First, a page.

US 64446 A
Description (OCR text may contain errors)
A. .J. REDWAY.
' Patented May 7, 1867.
N.PETERS, FPIOTO-UTHOGRAPHER. WASHINGTON. D C.
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A LB ERT J. REDWAY, OF CINCINNATI, OHIO.
Letters Patent No. 64,446, dated 1110 7, 1867.
IMPROVEMENT IN HRH-PLAOES.
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TO WHOM IT MAY CONCERN:
Be it known that I, ALBERT J. REDWAY, of Cincinnati, Hamilton county, Ohio, have invented certain new and useful Improvements in Open Stoves and Fire-Places; and I hereby declare the following to be a full, clear, and exact description thereof, reference being had to the accompanying drawings, making part of this specification.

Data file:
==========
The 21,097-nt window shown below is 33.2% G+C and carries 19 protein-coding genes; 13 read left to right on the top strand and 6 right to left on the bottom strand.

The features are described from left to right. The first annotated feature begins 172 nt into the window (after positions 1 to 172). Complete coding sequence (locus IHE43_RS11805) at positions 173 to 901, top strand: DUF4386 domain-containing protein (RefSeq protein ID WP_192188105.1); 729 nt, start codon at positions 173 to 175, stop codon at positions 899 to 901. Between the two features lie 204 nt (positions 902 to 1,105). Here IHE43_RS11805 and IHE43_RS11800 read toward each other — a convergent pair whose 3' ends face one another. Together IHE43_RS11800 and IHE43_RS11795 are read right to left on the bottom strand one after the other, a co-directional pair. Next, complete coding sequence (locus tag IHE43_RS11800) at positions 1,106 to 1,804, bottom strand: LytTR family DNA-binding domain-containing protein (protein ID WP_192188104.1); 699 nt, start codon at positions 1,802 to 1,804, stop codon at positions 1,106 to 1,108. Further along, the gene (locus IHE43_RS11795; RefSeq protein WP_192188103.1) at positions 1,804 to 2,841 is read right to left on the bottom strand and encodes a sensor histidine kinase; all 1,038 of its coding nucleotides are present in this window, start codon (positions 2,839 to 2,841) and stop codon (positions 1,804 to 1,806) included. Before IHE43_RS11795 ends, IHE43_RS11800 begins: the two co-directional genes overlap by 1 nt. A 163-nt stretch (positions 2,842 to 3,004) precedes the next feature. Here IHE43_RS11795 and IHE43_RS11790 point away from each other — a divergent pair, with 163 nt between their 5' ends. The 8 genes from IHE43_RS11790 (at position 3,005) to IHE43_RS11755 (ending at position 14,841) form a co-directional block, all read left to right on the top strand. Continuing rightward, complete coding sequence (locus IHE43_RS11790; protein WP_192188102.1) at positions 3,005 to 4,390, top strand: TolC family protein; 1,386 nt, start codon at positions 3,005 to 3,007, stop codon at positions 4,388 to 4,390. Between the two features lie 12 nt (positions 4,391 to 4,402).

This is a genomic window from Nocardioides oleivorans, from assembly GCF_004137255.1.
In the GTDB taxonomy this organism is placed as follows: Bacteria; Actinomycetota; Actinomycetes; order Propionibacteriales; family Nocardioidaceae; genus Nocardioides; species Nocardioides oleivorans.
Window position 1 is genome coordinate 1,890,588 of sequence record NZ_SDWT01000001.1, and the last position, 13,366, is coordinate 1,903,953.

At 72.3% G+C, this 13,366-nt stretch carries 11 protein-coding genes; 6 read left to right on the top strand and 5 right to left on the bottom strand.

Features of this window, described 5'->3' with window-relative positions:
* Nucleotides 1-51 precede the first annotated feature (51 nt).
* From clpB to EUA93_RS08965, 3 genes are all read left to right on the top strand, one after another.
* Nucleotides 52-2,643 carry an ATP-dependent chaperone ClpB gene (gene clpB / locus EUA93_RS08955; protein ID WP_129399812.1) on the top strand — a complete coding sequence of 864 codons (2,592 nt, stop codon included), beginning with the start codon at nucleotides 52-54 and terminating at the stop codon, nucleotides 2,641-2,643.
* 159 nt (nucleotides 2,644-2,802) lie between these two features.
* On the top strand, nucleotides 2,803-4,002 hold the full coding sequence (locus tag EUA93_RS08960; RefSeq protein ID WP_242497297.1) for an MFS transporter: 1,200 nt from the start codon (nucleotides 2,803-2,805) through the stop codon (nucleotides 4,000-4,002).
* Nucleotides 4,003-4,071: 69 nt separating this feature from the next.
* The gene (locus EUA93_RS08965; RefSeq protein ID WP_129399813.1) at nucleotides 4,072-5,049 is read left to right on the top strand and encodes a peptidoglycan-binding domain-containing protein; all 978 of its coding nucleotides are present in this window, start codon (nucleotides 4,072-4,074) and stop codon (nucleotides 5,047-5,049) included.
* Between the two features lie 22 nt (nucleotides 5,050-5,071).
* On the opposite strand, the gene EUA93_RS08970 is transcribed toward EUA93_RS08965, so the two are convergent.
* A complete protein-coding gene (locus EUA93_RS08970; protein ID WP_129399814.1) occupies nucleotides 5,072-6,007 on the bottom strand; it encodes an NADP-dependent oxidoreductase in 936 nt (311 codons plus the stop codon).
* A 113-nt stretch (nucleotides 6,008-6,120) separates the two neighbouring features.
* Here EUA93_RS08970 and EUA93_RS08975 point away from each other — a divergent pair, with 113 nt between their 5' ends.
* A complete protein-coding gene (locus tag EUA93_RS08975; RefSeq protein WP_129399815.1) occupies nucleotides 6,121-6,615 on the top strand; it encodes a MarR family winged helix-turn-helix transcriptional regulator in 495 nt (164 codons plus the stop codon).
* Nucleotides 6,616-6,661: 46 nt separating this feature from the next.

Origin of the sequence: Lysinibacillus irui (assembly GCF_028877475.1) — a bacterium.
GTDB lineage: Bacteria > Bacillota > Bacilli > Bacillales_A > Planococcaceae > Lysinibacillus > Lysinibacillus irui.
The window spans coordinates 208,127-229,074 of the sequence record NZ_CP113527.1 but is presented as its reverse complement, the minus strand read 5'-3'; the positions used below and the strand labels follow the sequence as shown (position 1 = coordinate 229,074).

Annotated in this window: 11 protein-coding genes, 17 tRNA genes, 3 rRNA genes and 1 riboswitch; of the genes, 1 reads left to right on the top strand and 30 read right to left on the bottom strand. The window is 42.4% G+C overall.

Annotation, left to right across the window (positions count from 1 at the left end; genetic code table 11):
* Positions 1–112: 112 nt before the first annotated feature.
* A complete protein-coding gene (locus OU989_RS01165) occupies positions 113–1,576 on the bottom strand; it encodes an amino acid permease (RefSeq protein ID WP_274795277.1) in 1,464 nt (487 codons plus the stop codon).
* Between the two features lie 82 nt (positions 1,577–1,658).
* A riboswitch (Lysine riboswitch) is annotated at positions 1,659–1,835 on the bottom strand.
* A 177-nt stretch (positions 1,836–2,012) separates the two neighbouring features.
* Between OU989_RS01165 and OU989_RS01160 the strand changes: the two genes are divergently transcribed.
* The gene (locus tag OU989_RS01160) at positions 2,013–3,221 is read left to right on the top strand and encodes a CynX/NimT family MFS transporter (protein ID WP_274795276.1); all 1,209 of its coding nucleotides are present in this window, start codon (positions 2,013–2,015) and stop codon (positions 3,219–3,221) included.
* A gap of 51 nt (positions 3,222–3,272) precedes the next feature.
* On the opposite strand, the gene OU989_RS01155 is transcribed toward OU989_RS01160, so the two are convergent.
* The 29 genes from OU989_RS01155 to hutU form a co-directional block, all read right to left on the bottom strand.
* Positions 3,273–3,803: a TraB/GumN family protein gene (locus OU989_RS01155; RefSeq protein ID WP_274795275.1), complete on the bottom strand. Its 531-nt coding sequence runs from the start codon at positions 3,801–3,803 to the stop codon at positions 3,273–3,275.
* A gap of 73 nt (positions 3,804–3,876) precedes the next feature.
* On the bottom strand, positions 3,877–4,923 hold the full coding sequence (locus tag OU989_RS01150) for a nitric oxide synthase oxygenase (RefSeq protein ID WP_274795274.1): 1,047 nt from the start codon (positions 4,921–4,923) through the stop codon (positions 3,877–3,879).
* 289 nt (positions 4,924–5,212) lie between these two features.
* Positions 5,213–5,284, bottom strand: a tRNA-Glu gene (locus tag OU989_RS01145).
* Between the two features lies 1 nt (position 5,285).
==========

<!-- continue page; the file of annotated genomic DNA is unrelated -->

This invention consists in the provision of a peculiarly-shaped deflecting crown or canopy over the grate proper of an open stove or fire-place, the sides of said crown being provided with fines for the purpose of conducting the smoke, gas, and other products of combustion in two laterally diverging streams to the upper front corners of the fire-place, and thence above said crown, by two converging branches, to the chimney. In the accompanying drawings- Figure 1 is a front elevation, partially in section, of an open stove embodying my improvements.
Figure 2 is a vertical cross-section taken at the line X X; and
Figure 3 is a section taken at the curved line Y -Y.